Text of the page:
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NOV 2017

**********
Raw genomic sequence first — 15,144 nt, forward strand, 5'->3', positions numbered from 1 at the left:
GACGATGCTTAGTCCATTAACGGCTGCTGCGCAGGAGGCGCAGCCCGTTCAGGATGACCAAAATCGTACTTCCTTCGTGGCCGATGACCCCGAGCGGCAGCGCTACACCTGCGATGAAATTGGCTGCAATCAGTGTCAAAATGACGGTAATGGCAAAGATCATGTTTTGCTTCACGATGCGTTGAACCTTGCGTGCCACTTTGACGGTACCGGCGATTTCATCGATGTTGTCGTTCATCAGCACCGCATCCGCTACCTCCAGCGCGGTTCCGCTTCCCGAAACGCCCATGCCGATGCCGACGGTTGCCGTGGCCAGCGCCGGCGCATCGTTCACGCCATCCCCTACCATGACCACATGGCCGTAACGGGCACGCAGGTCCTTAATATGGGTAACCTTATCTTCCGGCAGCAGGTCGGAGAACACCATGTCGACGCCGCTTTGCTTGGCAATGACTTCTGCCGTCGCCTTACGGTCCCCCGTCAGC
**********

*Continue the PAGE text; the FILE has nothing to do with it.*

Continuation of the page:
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www.rockproducts.com ROCK products • November 2017 • 39 EQUIPMENT & TECHNOLOGY LOADOUT & DRONES The aggregates industry is not the only place the use of drones has exploded. A host of new users is changing the world of commercial aviation thanks in large part to the Federal Avia- tion Administration's (FAA) small unmanned aircraft rule, Part 107 (PDF), which has now been in place for a year. Under the new regulations, drones are changing the way countless jobs are done, from movie filming and real estate marketing to agricultural mapping and smokestack inspections. The numbers tell part of the success story. Since the Part 107 rule became effective last August, more than 80,000 individual drones have been registered for commercial and government purposes. And more than 60,000 people have obtained a Remote Pilot Certificate required to operate a drone under Part 107. The FAA's Part 107 is making is possible for a broad range of entities to find innovative uses for drones. Take a look at these examples. Responding to disaster. Drones have been invaluable in supporting response and recovery efforts for Hurricane Harvey. The FAA issued 127 authorizations to drone oper- ators performing search and rescue missions and assessing damage to roads, bridges and other critical infrastructure; sometimes the agency has issued these authorizations within a few hours. In addition to the direct response and recovery efforts, several media outlets are operating drones over Hous- ton to provide coverage to local residents and the world about flooding and damage in the area. All drone flights are carefully coordinated with manned aircraft operations to ensure the safety of everyone using the crowded south Texas airspace. Commercial use of drones is taking off. Several major property insurance companies are using drones to examine homes after storms, capturing images and video in crys- tal clear quality without requiring a person to climb up to a potentially hazardous roof. Dozens of television stations around the country fly drones to bring fresh aerial views of breaking news at lower risk and cost than a typical news helicopter. Other commercial operators of unmanned aircraft are flying them to monitor construction sites, create topo- graphical maps, survey vegetation and drainage on farm land, inspect pipelines and other gas facilities, and many other innovative tasks. States and municipalities are using drones for infra- structure improvements. The Louisiana Department of Transportation and Development is saving the state hundreds of thousands of dollars by using drones to survey the median of I-10 for a cable barrier project. Officials in Minnesota and Ohio have flown drones to inspect highway bridges. And a company working with Hartsfield-Jackson International Air- port is using a drone to 3D map the runways in about half the time as teams armed with cameras. Drones are a valuable tool for first responders. When combating structure fires, the Wayne Township Fire Depart- ment near Indianapolis flies drones to provide a valuable perspective on hot spots and other potential hazards. In the area around Fort Collins, Colo., several law enforcement and fire departments have launched a regional drone program to assist in investigations, including serious crashes and backcountry search and rescue operations. The Idaho State Police are using unmanned aircraft to get birds-eye views of crash and crime scenes, including barricade situations, fatal accidents, hazardous materials spills, and natural disasters. Scientific research gets a boost from drones. At the U.S. Geological Survey, officials have mounted sensors on drones to gather more accurate data than satellite imagery for the large swaths of land the USGS is responsible for monitoring. The National Oceanic and Atmospheric Administration has a fleet of 54 unmanned aircraft ranging in wingspan from less than 6 ft. to more than 115 ft.; the drones collect data from areas that can be dangerous for humans, such as the poles, oceans, wildlands, volcanic islands and wildfires. Researchers at Oklahoma State University are flying sensor- and camera-equipped drones into developing storms to acquire measurements during tornado formation that will help improve knowledge of how tornadoes form and increase the confidence in issuing tornado warnings. Part 107 as it now exists isn't the end of this success story. The FAA is using a risk-based approach to enable increas - ingly more complex UAS operations, including operations over people, operations beyond visual line-of-sight, and transportation of persons and property. The agency is capi- talizing on each incremental step, making sure a framework of performance-based regulations can easily accommodate change while maintaining the United States' unmatched avi- ation safety record. By 2021 – just four years from now—the agency estimates there could be as many as 1.6 million small drones (under 55 lb.) in commercial operation. As FAA Administrator Michael Huerta said in a recent speech, "The only limitation seems to be: How quickly we – all of us, across the industry – can make it happen, safely." If you have an innovative use of drone technology at your quarry, let us hear about it at mkuhar@rockproducts.com. The Use of Drones Has Exploded

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